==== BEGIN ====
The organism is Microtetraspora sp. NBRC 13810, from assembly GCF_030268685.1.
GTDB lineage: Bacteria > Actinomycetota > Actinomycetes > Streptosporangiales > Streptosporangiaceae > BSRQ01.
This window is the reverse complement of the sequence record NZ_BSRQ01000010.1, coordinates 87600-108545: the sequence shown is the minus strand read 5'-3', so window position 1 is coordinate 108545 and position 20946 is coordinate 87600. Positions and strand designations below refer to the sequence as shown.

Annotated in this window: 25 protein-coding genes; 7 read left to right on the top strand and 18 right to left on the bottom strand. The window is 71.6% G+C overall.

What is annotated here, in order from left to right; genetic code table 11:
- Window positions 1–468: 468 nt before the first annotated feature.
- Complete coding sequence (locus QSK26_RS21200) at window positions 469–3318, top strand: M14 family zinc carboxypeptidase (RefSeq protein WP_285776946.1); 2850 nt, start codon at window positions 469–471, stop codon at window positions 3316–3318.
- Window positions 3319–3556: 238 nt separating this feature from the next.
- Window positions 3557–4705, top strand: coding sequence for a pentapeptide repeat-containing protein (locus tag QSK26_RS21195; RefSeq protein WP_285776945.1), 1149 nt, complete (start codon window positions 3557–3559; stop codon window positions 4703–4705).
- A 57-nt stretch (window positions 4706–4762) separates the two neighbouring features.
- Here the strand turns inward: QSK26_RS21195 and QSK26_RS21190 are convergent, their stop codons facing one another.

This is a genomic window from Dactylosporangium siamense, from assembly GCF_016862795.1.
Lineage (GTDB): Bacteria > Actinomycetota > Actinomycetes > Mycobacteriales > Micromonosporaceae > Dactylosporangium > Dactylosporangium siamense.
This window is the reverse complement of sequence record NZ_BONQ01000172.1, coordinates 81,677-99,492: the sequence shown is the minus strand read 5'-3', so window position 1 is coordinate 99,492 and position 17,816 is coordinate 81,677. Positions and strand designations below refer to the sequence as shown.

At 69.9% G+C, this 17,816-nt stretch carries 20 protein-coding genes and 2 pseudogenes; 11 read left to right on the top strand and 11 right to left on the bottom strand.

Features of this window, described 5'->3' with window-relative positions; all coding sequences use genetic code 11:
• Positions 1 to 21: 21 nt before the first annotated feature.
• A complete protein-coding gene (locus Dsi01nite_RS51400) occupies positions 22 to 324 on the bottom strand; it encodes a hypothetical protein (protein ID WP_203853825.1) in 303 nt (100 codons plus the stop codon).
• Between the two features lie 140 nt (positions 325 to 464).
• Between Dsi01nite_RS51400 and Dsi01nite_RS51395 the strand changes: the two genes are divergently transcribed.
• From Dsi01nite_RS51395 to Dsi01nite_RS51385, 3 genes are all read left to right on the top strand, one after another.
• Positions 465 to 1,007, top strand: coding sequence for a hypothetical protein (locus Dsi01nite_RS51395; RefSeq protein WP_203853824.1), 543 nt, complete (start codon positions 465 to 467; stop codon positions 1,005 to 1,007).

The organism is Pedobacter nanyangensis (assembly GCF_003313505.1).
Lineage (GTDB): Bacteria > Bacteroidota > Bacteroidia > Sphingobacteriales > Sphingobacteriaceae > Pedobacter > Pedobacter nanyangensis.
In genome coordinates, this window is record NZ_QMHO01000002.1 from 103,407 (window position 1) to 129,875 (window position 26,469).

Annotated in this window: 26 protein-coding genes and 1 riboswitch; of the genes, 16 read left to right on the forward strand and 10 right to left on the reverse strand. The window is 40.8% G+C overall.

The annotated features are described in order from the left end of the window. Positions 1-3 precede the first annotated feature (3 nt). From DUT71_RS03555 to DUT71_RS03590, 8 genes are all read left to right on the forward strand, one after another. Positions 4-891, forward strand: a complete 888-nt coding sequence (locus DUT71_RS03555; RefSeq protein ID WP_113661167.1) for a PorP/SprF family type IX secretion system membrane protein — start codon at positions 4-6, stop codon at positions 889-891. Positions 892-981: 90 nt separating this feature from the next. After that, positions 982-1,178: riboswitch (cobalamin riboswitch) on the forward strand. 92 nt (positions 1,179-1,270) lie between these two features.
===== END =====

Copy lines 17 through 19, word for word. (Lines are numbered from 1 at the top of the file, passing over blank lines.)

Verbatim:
• Positions 1 to 21: 21 nt before the first annotated feature.
• A complete protein-coding gene (locus Dsi01nite_RS51400) occupies positions 22 to 324 on the bottom strand; it encodes a hypothetical protein (protein ID WP_203853825.1) in 303 nt (100 codons plus the stop codon).
• Between the two features lie 140 nt (positions 325 to 464).